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The Week's Political Events in Review

Aired July 27, 2008 - 14:00   ET


JOHN KING, HOST: At times this week, it looked like the presidential election was a done deal. Barack Obama might as well just head for the beach, wait for November. However, 100 days is a lifetime in politics. And John McCain has beaten worse. Still, there's no doubt that this week, he was up against a guy on a roll.

KING (voice-over): For Barack Obama, this week could be summed up in a single phrase - nothing but net. Front lines...

UNIDENTIFIED MALE: Senator Obama left us feeling very well.

KING: the Middle East to Europe.

BARACK OBAMA (D), PRESIDENTIAL CANDIDATE: The people of Europe have formed a union of promise and prosperity.

KING: Candidate Obama was treated as if he was already President Obama.

OBAMA: You know, I think that that captures what I was trying to communicate.

KING: John McCain was reduced to satire. His staff said that reporters covering him were the JV squad left behind in America. But he kept on plugging away, addressing the economy.

JOHN MCCAIN (R), PRESIDENTIAL CANDIDATE: We know that Americans are sitting around the kitchen table tonight figuring out whether they can keep their home or not.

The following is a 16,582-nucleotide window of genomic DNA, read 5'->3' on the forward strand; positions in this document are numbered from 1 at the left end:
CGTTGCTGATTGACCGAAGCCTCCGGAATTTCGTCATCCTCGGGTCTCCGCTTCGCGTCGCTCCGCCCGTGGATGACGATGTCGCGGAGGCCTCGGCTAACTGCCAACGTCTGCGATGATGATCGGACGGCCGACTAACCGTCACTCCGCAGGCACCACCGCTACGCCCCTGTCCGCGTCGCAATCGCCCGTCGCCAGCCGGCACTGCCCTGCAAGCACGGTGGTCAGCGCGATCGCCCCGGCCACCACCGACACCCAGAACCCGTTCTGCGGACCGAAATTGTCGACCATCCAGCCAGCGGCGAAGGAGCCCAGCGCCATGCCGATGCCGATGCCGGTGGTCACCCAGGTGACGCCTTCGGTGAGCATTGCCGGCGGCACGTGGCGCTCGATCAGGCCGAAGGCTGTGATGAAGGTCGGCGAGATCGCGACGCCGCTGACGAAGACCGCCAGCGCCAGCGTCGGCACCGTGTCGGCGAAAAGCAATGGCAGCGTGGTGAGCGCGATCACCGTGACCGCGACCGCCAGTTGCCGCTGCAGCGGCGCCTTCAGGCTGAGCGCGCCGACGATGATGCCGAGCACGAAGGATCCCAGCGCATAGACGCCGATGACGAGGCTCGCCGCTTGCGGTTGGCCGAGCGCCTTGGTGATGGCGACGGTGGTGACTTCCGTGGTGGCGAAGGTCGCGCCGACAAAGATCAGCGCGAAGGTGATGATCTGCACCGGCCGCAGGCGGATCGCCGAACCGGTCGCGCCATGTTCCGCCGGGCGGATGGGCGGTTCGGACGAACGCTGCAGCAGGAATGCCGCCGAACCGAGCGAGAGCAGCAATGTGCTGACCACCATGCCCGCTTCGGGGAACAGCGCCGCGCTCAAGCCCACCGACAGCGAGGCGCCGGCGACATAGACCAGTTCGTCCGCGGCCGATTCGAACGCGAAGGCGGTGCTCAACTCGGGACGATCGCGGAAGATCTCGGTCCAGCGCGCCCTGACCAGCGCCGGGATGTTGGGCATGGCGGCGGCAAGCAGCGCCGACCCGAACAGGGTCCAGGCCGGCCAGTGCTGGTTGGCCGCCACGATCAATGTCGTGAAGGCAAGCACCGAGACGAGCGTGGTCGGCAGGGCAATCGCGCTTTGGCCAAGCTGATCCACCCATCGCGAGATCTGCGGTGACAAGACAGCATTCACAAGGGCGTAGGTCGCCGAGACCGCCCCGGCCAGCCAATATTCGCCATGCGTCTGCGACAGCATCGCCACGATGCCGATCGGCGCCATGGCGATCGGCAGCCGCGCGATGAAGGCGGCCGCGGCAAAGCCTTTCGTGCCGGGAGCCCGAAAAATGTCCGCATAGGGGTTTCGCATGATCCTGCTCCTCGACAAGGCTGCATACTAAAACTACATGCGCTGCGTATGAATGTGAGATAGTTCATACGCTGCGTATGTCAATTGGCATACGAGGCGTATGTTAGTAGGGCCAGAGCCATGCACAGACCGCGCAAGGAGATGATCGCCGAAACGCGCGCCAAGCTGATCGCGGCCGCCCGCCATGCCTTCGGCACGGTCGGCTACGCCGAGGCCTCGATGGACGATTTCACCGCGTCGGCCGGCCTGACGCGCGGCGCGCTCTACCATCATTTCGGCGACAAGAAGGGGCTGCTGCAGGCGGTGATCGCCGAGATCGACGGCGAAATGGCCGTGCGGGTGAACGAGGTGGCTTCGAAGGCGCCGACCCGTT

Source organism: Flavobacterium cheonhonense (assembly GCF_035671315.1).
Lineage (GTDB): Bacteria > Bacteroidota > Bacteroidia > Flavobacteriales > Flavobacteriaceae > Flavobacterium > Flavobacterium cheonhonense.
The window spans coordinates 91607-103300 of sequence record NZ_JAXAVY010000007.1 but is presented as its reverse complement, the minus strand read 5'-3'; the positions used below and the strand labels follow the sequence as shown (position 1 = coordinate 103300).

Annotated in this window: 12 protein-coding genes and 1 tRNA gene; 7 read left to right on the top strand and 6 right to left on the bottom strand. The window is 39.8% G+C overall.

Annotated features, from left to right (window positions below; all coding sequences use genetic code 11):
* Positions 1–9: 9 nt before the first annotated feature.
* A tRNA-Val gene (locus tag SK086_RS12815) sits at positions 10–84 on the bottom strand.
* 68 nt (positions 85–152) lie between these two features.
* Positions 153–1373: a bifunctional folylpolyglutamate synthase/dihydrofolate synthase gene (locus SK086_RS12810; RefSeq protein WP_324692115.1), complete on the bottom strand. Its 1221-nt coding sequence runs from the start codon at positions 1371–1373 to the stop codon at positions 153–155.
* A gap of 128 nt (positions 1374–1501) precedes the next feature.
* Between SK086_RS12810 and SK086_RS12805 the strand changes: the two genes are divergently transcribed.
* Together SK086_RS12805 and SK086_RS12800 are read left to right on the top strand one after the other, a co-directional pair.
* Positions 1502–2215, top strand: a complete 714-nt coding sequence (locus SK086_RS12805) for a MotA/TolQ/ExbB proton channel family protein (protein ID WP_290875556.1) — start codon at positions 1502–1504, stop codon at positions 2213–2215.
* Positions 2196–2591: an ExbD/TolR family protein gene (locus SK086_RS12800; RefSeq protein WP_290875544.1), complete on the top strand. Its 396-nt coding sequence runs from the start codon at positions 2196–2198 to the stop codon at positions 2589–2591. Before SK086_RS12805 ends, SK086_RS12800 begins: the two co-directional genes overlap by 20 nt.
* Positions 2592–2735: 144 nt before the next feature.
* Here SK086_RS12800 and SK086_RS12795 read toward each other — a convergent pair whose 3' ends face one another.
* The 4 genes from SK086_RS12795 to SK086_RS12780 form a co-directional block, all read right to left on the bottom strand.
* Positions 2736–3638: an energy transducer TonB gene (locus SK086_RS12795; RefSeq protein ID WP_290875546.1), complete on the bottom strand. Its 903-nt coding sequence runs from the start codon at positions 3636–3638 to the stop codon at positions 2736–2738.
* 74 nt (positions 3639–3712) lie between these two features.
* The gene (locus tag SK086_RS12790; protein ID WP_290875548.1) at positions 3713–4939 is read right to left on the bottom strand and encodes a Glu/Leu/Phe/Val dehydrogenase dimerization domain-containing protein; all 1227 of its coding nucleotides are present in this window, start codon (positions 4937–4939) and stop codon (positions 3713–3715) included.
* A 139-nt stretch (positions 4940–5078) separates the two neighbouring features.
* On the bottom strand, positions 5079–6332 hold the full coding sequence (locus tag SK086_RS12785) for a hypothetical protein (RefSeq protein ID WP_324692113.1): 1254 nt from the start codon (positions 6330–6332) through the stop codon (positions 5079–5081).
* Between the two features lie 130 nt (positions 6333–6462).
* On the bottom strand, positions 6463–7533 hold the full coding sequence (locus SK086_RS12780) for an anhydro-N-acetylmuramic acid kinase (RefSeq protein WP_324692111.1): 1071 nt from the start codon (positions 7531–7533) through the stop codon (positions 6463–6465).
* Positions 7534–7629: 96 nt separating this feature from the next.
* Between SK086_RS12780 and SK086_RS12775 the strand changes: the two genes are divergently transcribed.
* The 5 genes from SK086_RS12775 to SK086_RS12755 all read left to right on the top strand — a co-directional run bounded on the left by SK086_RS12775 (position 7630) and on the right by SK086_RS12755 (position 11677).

KING: Saying a blessing from former President Bush.

GEORGE H.W. BUSH: He will an great president, I'm confident of that.

KING: And blasting his opponent for what he called playing politics on foreign policy.

MCCAIN: Apparently Senator Obama does not understand what's happening in Iraq or fails to acknowledge the success in Iraq, would rather lose a war than lose a campaign.

KING: But it seemed as if John McCain couldn't buy a break. Even a photo-op on an oil rig was upstaged by an oil spill. And no one could buy a backdrop like this. However, there are still 100 days to go. And as any athlete will tell you, no one hits the long shots three times.


KING: So is it all over but the confetti and the balloons? Well, let's talk to two guys who have been there. Dan Bartlett has seen his share of tight races, even a recount during 14 years of working for George W. Bush. He joins us from Austin, Texas. And with me here in Washington is Joe Lockhart, who went through the thrill of victory with Bill Clinton after suffering the agony of defeat with Mike Dukakis and Fritz Mondale. Thank you both for joining us.

Dan, I want to start with you. 100 days until the election. The fundamentals overwhelmingly favor the Democrats and Barack Obama. So give me the headline of your memo to your friends in the McCain campaign. What are they doing wrong and what do they need to do to fix it?